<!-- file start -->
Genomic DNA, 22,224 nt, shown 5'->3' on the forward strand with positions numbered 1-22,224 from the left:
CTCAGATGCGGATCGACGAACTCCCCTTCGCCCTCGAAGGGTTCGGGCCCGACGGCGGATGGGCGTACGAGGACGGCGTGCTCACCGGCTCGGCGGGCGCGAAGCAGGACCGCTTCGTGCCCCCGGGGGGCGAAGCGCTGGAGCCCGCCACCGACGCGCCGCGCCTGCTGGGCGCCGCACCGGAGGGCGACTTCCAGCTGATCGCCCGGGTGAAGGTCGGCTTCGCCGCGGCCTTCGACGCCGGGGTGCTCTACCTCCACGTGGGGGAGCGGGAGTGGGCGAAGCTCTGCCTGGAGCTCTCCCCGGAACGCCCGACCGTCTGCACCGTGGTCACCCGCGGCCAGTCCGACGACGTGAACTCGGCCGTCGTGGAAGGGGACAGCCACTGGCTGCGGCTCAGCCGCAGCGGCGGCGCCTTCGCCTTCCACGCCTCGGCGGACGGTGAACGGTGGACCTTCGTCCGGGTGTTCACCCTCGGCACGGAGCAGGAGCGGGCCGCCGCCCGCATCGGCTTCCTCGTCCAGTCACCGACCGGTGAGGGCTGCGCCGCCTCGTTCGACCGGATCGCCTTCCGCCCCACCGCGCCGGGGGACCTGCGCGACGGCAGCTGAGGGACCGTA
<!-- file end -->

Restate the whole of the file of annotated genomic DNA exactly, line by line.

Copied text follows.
Genomic DNA, 22,224 nt, shown 5'->3' on the forward strand with positions numbered 1-22,224 from the left:
CTCAGATGCGGATCGACGAACTCCCCTTCGCCCTCGAAGGGTTCGGGCCCGACGGCGGATGGGCGTACGAGGACGGCGTGCTCACCGGCTCGGCGGGCGCGAAGCAGGACCGCTTCGTGCCCCCGGGGGGCGAAGCGCTGGAGCCCGCCACCGACGCGCCGCGCCTGCTGGGCGCCGCACCGGAGGGCGACTTCCAGCTGATCGCCCGGGTGAAGGTCGGCTTCGCCGCGGCCTTCGACGCCGGGGTGCTCTACCTCCACGTGGGGGAGCGGGAGTGGGCGAAGCTCTGCCTGGAGCTCTCCCCGGAACGCCCGACCGTCTGCACCGTGGTCACCCGCGGCCAGTCCGACGACGTGAACTCGGCCGTCGTGGAAGGGGACAGCCACTGGCTGCGGCTCAGCCGCAGCGGCGGCGCCTTCGCCTTCCACGCCTCGGCGGACGGTGAACGGTGGACCTTCGTCCGGGTGTTCACCCTCGGCACGGAGCAGGAGCGGGCCGCCGCCCGCATCGGCTTCCTCGTCCAGTCACCGACCGGTGAGGGCTGCGCCGCCTCGTTCGACCGGATCGCCTTCCGCCCCACCGCGCCGGGGGACCTGCGCGACGGCAGCTGAGGGACCGTA